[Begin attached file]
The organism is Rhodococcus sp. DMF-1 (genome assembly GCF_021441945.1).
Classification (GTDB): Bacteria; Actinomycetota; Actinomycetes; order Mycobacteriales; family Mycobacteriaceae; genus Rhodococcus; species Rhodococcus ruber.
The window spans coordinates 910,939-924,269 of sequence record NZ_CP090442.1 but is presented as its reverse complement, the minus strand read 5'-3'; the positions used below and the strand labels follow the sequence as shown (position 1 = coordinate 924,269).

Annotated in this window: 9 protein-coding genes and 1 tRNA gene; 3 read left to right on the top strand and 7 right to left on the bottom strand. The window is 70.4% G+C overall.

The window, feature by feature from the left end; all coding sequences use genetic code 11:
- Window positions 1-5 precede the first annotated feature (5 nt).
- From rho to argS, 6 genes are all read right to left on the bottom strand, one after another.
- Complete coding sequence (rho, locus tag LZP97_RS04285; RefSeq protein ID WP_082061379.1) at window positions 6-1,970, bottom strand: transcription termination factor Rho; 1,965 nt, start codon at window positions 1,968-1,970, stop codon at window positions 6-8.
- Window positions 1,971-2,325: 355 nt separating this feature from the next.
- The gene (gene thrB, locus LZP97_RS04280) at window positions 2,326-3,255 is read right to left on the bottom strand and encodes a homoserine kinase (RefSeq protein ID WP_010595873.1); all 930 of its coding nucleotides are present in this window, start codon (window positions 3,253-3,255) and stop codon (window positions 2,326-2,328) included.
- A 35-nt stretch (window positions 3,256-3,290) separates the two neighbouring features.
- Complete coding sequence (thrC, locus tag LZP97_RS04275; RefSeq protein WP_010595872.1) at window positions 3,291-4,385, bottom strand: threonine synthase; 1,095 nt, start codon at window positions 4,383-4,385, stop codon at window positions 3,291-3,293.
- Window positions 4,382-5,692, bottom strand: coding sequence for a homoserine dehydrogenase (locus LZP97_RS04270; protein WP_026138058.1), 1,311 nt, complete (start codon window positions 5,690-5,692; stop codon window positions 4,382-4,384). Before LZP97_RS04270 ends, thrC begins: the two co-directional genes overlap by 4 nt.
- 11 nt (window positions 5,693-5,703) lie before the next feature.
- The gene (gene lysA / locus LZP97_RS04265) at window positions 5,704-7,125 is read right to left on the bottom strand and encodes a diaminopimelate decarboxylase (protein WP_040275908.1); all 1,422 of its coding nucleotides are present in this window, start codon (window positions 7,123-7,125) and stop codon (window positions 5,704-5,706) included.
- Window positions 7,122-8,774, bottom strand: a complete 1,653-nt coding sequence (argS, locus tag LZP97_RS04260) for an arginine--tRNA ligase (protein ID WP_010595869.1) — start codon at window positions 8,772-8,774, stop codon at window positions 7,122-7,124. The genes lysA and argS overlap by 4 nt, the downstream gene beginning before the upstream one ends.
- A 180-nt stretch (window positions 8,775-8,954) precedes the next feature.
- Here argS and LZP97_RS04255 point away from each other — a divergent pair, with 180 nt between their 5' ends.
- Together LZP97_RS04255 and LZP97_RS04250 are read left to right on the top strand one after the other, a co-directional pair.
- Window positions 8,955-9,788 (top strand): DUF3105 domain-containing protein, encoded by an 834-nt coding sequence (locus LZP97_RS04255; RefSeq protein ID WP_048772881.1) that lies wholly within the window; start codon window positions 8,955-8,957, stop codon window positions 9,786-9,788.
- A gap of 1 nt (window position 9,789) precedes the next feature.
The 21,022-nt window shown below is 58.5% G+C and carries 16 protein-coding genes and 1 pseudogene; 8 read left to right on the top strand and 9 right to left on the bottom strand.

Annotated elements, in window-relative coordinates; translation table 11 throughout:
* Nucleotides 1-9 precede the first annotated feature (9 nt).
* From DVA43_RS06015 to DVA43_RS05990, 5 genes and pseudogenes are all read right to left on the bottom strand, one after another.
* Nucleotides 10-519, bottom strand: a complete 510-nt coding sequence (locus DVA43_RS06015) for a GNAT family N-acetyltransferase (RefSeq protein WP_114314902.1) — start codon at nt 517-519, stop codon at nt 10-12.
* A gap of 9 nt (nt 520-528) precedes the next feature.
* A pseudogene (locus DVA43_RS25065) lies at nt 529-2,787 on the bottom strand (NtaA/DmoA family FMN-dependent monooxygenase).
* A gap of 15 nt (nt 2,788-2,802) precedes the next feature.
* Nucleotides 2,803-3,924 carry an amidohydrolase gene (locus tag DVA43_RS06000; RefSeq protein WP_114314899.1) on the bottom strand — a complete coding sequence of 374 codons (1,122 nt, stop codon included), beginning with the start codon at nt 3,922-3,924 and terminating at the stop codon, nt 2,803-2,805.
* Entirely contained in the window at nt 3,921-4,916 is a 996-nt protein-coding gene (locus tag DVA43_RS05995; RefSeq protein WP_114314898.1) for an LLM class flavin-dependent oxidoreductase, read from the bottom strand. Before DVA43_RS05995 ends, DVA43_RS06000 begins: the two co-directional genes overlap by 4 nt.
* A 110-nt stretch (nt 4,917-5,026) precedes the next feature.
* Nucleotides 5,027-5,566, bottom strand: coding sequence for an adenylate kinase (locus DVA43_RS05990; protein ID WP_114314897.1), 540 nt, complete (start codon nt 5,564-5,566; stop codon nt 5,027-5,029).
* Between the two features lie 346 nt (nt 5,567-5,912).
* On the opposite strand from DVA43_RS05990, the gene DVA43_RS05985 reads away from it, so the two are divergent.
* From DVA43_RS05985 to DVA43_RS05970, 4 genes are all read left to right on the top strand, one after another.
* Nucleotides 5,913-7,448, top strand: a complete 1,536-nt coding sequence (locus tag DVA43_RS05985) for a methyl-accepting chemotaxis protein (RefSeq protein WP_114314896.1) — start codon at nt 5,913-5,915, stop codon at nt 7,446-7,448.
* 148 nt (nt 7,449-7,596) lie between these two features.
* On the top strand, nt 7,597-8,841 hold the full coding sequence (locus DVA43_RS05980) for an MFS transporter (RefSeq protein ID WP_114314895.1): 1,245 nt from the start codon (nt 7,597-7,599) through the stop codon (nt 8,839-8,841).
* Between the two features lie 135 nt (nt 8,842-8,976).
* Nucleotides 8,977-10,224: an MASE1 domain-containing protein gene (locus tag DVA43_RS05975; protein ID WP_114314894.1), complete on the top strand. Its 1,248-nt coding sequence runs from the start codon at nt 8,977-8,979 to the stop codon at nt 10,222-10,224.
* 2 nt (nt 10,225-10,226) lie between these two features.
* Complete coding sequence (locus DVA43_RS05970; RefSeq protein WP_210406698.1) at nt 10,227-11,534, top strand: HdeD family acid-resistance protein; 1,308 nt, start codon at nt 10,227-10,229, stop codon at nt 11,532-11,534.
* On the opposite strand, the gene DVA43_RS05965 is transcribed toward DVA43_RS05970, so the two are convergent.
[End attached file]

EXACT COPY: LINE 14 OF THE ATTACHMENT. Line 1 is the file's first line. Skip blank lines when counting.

- 11 nt (window positions 5,693-5,703) lie before the next feature.